This amazing guest post was written by Irma Hunkeler, a writer and digital marketer. You can check out her website here.
In need of a pick-me-up, or some new ways to improve health? If you’re feeling down, burned out or just in need of something new in your life, the remedy could well be on your doorstep. Step out into your garden and start taking care of it. Tending to your garden will, in turn, help you reap the health benefits of gardening and take care of yourself. Here are four ways to improve health using a garden—of both the indoor and outdoor variety. These can help boost your health and wellbeing.
4 Ways to Improve Health Using Your Garden
Losing yourself in your garden is regarded as one of the best ways to practice mindfulness, a technique that draws on Eastern Buddhist traditions and is designed to help you be more aware of what’s happening—around you, and in your body too. There are many health benefits of gardening, one of which is mindfulness. Today mindfulness is very popular and is even listed by the NHS as one way to improve mental wellbeing. “Becoming more aware of the present moment can help us enjoy the world around us more and understand ourselves better,” it says.
In an article for the Guardian, Tom Smart says gardening and mindfulness “seem like the perfect match.” “There are so many aspects of modern life which people seem to disconnect from – long monotone office meetings, spreadsheet filled computer screens, cramped train rides or traffic jams. Due to the stressful and fractured nature of life, people often want to be somewhere else,” he writes.
“It doesn’t need to be like this. If you want something that reconnects you to the world around you, which makes you more mindful of the present moment, then look no further than the green grass beneath your feet. You really won’t find a better meditation mat.”
Transform part of your garden into a Zen den
If you have some space with which to play, consider transforming a section of your garden into a zone of peace and tranquility—the place you go when you need some time out. Use it to read, meditate, write, spend time with friends or simply sit. The furniture experts at Pottery Barn have created a guide on how to feng shui your garden, and they say exploring the potential of your space could help you create a new haven of tranquility.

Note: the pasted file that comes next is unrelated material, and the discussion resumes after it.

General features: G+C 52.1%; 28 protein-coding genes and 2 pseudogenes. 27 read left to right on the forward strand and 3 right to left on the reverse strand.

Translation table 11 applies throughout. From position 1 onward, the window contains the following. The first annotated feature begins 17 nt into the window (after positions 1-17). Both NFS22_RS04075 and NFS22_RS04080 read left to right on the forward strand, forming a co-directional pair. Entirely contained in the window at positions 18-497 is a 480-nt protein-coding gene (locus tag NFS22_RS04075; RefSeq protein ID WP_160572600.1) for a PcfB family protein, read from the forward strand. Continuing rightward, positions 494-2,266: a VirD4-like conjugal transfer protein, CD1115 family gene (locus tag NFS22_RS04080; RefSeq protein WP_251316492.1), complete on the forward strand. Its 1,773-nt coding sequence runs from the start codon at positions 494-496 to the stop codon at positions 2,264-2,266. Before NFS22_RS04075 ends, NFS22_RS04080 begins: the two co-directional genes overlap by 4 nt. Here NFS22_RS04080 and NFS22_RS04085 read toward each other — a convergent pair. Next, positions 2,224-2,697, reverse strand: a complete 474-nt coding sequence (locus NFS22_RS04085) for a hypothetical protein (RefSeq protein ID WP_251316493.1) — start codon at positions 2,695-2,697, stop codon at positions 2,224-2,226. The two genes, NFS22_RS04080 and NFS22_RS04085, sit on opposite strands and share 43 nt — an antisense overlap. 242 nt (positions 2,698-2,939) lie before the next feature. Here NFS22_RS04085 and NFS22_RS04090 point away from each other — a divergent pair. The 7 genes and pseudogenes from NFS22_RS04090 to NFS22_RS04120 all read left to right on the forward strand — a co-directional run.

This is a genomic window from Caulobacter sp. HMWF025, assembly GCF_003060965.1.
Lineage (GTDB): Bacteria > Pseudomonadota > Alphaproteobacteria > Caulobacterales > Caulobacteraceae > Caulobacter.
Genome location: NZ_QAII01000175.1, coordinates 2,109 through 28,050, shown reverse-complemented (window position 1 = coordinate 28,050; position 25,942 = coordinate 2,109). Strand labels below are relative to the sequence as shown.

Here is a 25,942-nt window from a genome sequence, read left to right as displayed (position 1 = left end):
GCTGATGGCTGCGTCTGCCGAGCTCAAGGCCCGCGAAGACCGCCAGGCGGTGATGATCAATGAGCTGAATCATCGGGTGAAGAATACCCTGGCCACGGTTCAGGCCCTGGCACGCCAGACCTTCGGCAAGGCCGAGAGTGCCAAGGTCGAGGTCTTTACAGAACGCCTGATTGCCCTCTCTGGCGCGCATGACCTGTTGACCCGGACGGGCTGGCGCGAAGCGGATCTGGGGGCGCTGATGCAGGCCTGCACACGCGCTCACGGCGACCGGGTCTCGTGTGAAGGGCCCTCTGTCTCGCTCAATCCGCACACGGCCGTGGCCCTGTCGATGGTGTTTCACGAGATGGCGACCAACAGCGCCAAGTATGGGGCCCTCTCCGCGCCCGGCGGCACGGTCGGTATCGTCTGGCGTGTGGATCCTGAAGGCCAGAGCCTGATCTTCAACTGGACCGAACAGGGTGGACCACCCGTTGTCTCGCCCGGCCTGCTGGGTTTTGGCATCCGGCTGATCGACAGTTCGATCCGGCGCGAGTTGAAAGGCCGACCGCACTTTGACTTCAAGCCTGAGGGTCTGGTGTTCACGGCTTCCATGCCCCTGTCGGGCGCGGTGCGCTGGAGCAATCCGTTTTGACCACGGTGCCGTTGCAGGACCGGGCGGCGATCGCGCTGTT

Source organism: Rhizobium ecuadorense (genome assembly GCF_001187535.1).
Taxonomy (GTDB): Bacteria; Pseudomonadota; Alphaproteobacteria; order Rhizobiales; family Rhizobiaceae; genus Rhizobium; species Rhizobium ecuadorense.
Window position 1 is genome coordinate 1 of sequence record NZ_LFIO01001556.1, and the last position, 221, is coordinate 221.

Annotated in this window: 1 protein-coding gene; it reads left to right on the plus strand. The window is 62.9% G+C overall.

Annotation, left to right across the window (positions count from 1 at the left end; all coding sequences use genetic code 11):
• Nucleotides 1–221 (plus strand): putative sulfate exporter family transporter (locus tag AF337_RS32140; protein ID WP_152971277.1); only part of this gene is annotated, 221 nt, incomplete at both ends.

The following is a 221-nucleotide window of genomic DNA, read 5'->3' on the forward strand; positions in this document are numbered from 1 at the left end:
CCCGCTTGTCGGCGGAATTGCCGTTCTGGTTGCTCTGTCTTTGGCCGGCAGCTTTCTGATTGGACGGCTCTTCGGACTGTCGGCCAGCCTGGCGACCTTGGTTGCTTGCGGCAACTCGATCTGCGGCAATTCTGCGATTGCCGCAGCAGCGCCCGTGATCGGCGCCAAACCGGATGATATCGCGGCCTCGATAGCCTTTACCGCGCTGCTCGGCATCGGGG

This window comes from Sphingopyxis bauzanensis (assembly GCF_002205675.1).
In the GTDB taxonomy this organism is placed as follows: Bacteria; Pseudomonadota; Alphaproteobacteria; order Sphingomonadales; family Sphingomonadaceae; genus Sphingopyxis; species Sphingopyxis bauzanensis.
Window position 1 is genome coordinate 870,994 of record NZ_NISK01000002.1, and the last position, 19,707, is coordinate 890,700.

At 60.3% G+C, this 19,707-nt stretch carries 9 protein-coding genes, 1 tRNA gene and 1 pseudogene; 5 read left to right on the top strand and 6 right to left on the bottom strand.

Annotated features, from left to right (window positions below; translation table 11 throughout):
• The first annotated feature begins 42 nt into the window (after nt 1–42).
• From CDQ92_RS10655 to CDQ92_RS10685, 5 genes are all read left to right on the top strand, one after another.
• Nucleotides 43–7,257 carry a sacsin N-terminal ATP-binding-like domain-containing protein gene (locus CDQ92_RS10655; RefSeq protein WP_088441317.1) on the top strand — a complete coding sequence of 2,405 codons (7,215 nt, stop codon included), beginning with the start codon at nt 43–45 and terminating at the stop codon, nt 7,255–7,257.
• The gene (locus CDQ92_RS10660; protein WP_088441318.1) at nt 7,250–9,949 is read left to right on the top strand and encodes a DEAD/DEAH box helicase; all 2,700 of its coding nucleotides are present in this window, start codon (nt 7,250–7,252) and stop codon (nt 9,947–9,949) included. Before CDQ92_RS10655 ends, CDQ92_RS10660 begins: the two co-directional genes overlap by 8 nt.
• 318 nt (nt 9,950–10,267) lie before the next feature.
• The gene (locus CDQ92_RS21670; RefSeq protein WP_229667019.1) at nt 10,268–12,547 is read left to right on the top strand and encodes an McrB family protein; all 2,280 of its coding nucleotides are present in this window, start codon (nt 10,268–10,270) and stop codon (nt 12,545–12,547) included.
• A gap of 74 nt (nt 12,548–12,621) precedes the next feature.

“Streams of pebbles, raked in a smooth wave pattern, guide you through the space, between beautiful genista and euphorbia, housed in terracotta pots, and even a stone Buddha as an ornate centerpiece,” says Pottery Barn’s Courtney Lake, as he imagines what your Zen garden could look like.
“A reading bench is the perfect destination for contemplation in your garden—build and orient your Zen space around your outdoor furniture to make that spot feel as integrated with nature as possible.”
Bring the outside in
Just because you don’t have a garden, doesn’t mean your ways to improve health have run out. If you don’t have one but want to replicate some of the best effects of having one, then create a garden inside your home. Pick some greenhouse plants and indoor flowers and create an oasis of calm—in your bedroom, home office, kitchen and anywhere else. In an article for Psychology Today, Jonathan S. Kaplan Ph.D. writes that based on some experimental studies, the presence of potted plants has been found to be helpful in many spaces, including work, school, and hospitals. Plants have been shown to:
Lower systolic blood pressure
Improve reaction times
Improve perceptions of one’s space
“The research suggests that having plants around you is a good thing for your health and productivity,” Kaplan writes. Oh, and if you’re interested in which plants were used in the cited studies, they were golden pothos (Epipremnum aureum), Arrowhead vine (Syngonium podophyllum) and Chinese evergreen (Aglaonema sp.).
Make your garden a social space
The health benefits of gardening don’t only have to be yours. There are countless ways to improve health but one of the greatest remedies is good company. Being with friends and family is proven to be good for our mental health. If you don’t use your garden for social get-togethers, perhaps now is the time. In the warmer months when the afternoons are hot and those balmy evenings stay warm until later, have friends and loved ones over for barbecues, singalongs, or simple catch-ups. According to Stephanie Pappas, in an article for Live Science, Research shows that spending time with friends can help you to:
Keep your mind sharp
Get through emotional problems
Cope with rejection
So next time the forecast is sunny, and there’s nothing else on your calendar, why not get in touch with some friends and invite them around to spend time in your garden? It could boost your wellbeing—and theirs too.